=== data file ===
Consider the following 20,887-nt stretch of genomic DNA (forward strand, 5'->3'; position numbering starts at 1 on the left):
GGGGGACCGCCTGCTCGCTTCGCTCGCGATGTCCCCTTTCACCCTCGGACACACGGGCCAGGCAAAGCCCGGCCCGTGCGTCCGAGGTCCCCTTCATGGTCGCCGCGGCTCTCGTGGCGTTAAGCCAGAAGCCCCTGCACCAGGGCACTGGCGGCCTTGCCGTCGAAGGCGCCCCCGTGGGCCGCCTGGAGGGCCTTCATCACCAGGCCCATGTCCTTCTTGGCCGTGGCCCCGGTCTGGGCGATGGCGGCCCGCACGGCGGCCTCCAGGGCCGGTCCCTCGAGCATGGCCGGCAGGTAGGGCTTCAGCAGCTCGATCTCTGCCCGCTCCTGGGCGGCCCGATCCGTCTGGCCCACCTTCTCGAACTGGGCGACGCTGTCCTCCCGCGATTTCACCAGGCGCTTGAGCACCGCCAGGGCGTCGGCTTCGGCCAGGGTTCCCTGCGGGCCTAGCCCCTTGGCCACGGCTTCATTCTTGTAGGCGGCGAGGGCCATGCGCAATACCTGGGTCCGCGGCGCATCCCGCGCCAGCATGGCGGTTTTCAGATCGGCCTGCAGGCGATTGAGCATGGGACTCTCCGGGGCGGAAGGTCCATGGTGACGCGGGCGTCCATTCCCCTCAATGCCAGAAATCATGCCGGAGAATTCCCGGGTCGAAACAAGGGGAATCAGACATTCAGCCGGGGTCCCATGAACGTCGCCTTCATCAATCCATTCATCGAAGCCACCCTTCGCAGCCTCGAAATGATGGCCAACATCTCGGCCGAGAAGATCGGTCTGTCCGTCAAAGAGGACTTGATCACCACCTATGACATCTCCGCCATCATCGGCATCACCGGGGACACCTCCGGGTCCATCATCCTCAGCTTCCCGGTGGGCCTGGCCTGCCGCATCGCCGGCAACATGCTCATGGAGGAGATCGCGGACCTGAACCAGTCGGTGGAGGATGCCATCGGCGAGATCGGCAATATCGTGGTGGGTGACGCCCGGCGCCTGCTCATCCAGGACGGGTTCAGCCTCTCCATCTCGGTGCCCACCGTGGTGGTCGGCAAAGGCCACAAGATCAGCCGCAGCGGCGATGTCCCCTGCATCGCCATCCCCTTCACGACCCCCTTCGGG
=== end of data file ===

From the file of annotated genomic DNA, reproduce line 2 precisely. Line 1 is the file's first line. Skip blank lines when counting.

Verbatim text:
GGGGGACCGCCTGCTCGCTTCGCTCGCGATGTCCCCTTTCACCCTCGGACACACGGGCCAGGCAAAGCCCGGCCCGTGCGTCCGAGGTCCCCTTCATGGTCGCCGCGGCTCTCGTGGCGTTAAGCCAGAAGCCCCTGCACCAGGGCACTGGCGGCCTTGCCGTCGAAGGCGCCCCCGTGGGCCGCCTGGAGGGCCTTCATCACCAGGCCCATGTCCTTCTTGGCCGTGGCCCCGGTCTGGGCGATGGCGGCCCGCACGGCGGCCTCCAGGGCCGGTCCCTCGAGCATGGCCGGCAGGTAGGGCTTCAGCAGCTCGATCTCTGCCCGCTCCTGGGCGGCCCGATCCGTCTGGCCCACCTTCTCGAACTGGGCGACGCTGTCCTCCCGCGATTTCACCAGGCGCTTGAGCACCGCCAGGGCGTCGGCTTCGGCCAGGGTTCCCTGCGGGCCTAGCCCCTTGGCCACGGCTTCATTCTTGTAGGCGGCGAGGGCCATGCGCAATACCTGGGTCCGCGGCGCATCCCGCGCCAGCATGGCGGTTTTCAGATCGGCCTGCAGGCGATTGAGCATGGGACTCTCCGGGGCGGAAGGTCCATGGTGACGCGGGCGTCCATTCCCCTCAATGCCAGAAATCATGCCGGAGAATTCCCGGGTCGAAACAAGGGGAATCAGACATTCAGCCGGGGTCCCATGAACGTCGCCTTCATCAATCCATTCATCGAAGCCACCCTTCGCAGCCTCGAAATGATGGCCAACATCTCGGCCGAGAAGATCGGTCTGTCCGTCAAAGAGGACTTGATCACCACCTATGACATCTCCGCCATCATCGGCATCACCGGGGACACCTCCGGGTCCATCATCCTCAGCTTCCCGGTGGGCCTGGCCTGCCGCATCGCCGGCAACATGCTCATGGAGGAGATCGCGGACCTGAACCAGTCGGTGGAGGATGCCATCGGCGAGATCGGCAATATCGTGGTGGGTGACGCCCGGCGCCTGCTCATCCAGGACGGGTTCAGCCTCTCCATCTCGGTGCCCACCGTGGTGGTCGGCAAAGGCCACAAGATCAGCCGCAGCGGCGATGTCCCCTGCATCGCCATCCCCTTCACGACCCCCTTCGGG